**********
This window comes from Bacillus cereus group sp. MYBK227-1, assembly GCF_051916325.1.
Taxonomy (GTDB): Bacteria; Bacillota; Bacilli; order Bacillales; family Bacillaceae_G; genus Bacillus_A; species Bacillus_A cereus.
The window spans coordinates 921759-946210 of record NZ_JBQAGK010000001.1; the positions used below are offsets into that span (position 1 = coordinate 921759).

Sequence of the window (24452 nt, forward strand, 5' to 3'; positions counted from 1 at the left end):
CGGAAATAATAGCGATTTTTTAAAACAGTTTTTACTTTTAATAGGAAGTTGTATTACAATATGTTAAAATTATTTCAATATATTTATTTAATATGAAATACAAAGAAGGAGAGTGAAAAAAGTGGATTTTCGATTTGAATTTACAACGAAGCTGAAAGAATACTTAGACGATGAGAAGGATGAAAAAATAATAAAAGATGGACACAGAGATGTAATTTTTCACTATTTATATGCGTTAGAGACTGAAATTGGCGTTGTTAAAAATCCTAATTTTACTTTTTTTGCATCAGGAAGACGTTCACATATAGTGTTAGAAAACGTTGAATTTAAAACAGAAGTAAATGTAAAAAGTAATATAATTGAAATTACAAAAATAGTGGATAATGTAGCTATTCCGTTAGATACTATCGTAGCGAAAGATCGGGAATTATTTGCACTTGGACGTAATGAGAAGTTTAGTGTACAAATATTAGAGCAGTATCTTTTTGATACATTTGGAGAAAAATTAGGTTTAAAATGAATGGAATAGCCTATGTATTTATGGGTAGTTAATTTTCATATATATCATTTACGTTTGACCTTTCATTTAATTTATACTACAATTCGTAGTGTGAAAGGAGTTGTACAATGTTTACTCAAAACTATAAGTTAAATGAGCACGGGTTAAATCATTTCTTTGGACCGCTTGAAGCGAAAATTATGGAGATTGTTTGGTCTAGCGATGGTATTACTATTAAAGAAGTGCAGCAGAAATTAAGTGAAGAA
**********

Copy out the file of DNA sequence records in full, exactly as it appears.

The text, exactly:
This window comes from Bacillus cereus group sp. MYBK227-1, assembly GCF_051916325.1.
Taxonomy (GTDB): Bacteria; Bacillota; Bacilli; order Bacillales; family Bacillaceae_G; genus Bacillus_A; species Bacillus_A cereus.
The window spans coordinates 921759-946210 of record NZ_JBQAGK010000001.1; the positions used below are offsets into that span (position 1 = coordinate 921759).

Sequence of the window (24452 nt, forward strand, 5' to 3'; positions counted from 1 at the left end):
CGGAAATAATAGCGATTTTTTAAAACAGTTTTTACTTTTAATAGGAAGTTGTATTACAATATGTTAAAATTATTTCAATATATTTATTTAATATGAAATACAAAGAAGGAGAGTGAAAAAAGTGGATTTTCGATTTGAATTTACAACGAAGCTGAAAGAATACTTAGACGATGAGAAGGATGAAAAAATAATAAAAGATGGACACAGAGATGTAATTTTTCACTATTTATATGCGTTAGAGACTGAAATTGGCGTTGTTAAAAATCCTAATTTTACTTTTTTTGCATCAGGAAGACGTTCACATATAGTGTTAGAAAACGTTGAATTTAAAACAGAAGTAAATGTAAAAAGTAATATAATTGAAATTACAAAAATAGTGGATAATGTAGCTATTCCGTTAGATACTATCGTAGCGAAAGATCGGGAATTATTTGCACTTGGACGTAATGAGAAGTTTAGTGTACAAATATTAGAGCAGTATCTTTTTGATACATTTGGAGAAAAATTAGGTTTAAAATGAATGGAATAGCCTATGTATTTATGGGTAGTTAATTTTCATATATATCATTTACGTTTGACCTTTCATTTAATTTATACTACAATTCGTAGTGTGAAAGGAGTTGTACAATGTTTACTCAAAACTATAAGTTAAATGAGCACGGGTTAAATCATTTCTTTGGACCGCTTGAAGCGAAAATTATGGAGATTGTTTGGTCTAGCGATGGTATTACTATTAAAGAAGTGCAGCAGAAATTAAGTGAAGAA